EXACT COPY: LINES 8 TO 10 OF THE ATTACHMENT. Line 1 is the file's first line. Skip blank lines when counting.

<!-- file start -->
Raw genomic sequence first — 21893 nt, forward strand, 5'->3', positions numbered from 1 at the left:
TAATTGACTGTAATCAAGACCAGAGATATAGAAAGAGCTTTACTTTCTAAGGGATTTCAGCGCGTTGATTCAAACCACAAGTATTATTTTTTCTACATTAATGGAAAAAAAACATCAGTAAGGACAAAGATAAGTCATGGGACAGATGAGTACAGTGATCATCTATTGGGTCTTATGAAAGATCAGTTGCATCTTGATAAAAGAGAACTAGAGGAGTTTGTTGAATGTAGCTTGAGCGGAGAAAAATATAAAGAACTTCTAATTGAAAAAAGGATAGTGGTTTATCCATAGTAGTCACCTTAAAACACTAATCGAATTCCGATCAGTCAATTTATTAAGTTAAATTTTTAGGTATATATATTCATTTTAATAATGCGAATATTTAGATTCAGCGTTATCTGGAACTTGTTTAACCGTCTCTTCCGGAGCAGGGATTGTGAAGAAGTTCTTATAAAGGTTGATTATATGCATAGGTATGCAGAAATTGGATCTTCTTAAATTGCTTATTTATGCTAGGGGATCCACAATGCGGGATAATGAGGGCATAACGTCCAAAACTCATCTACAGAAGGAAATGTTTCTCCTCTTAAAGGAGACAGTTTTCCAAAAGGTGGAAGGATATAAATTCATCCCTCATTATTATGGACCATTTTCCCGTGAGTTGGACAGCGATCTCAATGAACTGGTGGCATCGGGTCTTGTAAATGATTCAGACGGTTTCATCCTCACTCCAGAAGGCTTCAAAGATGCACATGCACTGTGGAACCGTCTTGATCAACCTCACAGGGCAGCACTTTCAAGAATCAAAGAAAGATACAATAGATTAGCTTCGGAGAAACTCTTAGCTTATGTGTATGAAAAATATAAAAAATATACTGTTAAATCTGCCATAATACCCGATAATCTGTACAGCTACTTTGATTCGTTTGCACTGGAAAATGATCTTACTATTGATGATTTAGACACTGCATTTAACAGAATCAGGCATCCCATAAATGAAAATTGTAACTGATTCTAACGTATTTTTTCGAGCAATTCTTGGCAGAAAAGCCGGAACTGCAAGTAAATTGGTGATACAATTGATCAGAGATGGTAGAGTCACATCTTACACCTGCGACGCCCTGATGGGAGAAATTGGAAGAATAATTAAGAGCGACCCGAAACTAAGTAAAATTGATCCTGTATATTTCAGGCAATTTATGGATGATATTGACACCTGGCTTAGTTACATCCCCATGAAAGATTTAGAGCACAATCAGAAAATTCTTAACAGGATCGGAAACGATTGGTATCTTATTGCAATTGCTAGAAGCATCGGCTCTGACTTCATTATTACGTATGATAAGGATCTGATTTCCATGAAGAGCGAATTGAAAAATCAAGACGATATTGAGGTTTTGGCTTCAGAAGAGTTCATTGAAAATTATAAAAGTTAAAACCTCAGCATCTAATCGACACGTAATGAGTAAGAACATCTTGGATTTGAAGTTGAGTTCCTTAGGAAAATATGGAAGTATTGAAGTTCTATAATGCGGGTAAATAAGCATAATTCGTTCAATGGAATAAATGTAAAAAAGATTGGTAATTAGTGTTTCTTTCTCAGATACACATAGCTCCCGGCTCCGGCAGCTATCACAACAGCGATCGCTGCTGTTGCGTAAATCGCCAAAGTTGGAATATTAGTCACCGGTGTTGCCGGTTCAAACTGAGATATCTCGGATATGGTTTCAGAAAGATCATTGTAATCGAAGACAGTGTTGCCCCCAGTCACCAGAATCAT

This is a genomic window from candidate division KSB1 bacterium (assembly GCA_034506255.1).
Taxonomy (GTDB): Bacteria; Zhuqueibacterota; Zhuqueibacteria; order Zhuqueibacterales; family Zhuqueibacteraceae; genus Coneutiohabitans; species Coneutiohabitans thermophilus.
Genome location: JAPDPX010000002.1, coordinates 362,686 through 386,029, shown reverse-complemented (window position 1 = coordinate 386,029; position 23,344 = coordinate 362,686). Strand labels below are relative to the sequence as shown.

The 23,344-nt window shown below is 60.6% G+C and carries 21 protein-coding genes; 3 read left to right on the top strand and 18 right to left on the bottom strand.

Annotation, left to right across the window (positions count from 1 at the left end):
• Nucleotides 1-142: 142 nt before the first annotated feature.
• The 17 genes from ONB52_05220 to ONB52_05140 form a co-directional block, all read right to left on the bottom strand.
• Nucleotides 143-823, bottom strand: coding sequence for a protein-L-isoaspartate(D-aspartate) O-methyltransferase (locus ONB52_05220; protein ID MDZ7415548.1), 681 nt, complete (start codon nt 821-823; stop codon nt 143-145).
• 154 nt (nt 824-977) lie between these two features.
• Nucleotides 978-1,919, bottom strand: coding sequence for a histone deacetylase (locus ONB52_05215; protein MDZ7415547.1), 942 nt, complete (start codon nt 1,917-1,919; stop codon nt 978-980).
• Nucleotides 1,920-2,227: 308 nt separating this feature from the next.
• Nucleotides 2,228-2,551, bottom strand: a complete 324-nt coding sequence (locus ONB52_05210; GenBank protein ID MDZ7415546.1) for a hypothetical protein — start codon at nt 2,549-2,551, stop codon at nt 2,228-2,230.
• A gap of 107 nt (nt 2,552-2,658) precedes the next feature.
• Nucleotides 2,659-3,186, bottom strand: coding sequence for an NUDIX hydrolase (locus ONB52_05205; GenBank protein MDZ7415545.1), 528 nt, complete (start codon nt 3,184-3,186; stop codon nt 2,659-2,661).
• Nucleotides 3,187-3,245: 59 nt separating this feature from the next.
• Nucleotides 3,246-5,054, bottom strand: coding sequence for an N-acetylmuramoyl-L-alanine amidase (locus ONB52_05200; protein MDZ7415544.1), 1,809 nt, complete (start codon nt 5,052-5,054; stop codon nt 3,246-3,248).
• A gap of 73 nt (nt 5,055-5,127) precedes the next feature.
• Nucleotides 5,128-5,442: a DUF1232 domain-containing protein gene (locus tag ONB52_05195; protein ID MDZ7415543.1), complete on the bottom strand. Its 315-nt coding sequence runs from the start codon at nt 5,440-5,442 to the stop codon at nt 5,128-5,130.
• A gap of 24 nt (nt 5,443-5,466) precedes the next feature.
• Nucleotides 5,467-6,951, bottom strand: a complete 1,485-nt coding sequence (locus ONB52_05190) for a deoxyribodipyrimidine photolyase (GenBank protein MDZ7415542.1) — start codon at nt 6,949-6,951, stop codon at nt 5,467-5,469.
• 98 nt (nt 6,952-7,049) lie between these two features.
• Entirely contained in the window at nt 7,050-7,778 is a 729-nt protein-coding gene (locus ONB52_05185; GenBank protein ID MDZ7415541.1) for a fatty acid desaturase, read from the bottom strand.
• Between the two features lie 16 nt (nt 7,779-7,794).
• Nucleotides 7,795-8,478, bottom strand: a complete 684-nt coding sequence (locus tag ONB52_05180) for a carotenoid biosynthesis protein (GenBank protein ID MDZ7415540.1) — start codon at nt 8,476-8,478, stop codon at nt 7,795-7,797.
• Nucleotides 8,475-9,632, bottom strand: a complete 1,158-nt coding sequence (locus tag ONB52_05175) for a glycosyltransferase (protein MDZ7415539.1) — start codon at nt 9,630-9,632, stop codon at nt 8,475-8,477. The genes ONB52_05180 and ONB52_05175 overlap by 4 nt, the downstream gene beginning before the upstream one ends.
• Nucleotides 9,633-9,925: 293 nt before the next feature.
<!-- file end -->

• Nucleotides 1-142: 142 nt before the first annotated feature.
• The 17 genes from ONB52_05220 to ONB52_05140 form a co-directional block, all read right to left on the bottom strand.
• Nucleotides 143-823, bottom strand: coding sequence for a protein-L-isoaspartate(D-aspartate) O-methyltransferase (locus ONB52_05220; protein ID MDZ7415548.1), 681 nt, complete (start codon nt 821-823; stop codon nt 143-145).